To write non-fiction, you have to be a bit more involved in the layout than novelists, because non-fiction books tend to have many chapters and sub-chapters organized hierarchically.

If your publisher has guidelines for non-fiction, best adhere to them. If not, it’s time to do a bit of research. Look around and pay attention to how other books dealing with similar topics are organized and what kind of layout they have used. Ask possible publishers for a list of guidelines.

There is one limitation for specific academic areas. The exception to the general rule in Papyrus Author that everything can be changed later: it is not possible to change a footnote to an endnote, or vice versa.

In addition, Papyrus Author cannot handle footnotes that extend over more than one page.

Here’s how: Non-fiction has the same requirements and conditions as self-publishing.

Scholarly Articles

For scientific work there are normally certain formatting requirements you will have to meet.

Other than these restrictions, though, the same goes for scholarly articles as for “Non-Fiction.”

Here’s how: Scholarly articles also have the same requirements and conditions as self-publishing.

Mixing Publication Platforms

Nowadays, self-publishers will often publish their work on various platforms. It could be a print version on Amazon’s CreateSpace and an e-book on Amazon’s Kindle Direct Publishing. Or an e-book and a print edition with Ingram Spark.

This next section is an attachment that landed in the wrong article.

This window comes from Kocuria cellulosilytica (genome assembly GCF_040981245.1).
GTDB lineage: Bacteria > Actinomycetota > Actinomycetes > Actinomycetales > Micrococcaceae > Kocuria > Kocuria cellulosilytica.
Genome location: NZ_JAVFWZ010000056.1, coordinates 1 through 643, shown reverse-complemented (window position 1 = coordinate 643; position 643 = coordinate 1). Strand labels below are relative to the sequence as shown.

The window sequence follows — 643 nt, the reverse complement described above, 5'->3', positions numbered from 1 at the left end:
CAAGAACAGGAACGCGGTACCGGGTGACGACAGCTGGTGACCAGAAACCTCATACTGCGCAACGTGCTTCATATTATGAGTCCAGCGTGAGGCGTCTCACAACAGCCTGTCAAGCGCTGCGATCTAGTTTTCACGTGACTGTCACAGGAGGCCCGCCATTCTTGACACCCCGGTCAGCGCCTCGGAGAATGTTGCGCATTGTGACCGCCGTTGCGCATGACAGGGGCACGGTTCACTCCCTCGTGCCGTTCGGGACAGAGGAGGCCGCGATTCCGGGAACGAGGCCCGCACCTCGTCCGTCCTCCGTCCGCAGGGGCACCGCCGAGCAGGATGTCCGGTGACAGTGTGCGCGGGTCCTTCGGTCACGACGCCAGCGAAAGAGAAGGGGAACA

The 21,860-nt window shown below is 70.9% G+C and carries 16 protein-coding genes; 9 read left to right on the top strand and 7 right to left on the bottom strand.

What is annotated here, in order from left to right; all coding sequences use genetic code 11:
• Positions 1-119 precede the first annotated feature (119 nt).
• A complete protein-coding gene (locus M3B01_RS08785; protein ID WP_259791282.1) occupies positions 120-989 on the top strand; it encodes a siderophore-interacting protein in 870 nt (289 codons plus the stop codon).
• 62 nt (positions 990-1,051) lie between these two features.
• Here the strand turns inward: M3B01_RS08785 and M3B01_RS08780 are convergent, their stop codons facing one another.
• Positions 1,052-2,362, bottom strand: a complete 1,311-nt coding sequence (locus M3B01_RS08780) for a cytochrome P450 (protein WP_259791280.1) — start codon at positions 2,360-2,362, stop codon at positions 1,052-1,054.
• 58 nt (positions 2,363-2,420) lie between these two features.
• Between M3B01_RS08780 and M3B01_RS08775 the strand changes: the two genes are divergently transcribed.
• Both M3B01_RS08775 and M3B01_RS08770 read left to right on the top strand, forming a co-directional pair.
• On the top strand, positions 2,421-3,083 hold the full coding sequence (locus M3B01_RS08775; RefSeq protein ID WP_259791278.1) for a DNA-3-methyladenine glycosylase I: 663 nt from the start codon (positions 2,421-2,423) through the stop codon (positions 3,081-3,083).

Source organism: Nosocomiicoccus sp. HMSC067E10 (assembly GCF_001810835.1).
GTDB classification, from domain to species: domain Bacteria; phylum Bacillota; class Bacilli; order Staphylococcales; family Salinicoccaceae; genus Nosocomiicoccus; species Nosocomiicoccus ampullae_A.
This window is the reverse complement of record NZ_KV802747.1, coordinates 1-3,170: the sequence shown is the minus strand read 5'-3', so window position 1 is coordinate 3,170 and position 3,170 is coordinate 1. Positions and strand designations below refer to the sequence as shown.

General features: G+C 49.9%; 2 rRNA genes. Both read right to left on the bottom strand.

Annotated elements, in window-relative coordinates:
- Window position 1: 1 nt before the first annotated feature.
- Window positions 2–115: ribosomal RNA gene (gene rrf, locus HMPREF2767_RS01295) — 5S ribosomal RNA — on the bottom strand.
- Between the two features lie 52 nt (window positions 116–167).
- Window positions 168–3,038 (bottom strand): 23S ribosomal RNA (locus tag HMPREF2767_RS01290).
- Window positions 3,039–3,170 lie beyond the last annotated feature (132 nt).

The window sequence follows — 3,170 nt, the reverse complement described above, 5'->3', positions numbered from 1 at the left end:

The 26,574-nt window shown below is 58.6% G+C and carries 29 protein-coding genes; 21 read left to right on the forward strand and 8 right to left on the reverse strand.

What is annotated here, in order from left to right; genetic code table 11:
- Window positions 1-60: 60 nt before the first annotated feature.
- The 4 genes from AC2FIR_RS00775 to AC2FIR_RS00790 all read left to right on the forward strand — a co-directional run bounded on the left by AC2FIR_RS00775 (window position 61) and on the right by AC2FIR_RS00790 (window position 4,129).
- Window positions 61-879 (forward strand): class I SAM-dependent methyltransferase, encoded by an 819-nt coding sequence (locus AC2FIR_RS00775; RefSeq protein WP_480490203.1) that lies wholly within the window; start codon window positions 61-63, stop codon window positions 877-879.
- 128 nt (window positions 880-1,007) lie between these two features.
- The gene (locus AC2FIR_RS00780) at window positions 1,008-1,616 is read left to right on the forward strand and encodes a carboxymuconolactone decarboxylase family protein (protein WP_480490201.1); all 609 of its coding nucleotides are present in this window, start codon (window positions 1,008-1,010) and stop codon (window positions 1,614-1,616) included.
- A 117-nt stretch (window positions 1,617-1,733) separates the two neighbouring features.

Once you have successfully published on one platform, perhaps you will find an interested publisher and then you are back to dealing with standard pages.

Here’s how:

Use the Papyrus Author Manual chapter “Self-Publishing – Be your own Publisher” as your guide and follow the steps found there. The finished text can be re-styled as needed, depending on your platform.

Standard pages can also be generated from a text with a layout specifically for a PDF. The same way, you can generate an e-book as needed.

Use the steps described in the Papyrus Author manual chapter “A Publishing House” or also in “E-Books.” Do save each different version of your text.

Last updated by on March 27, 2020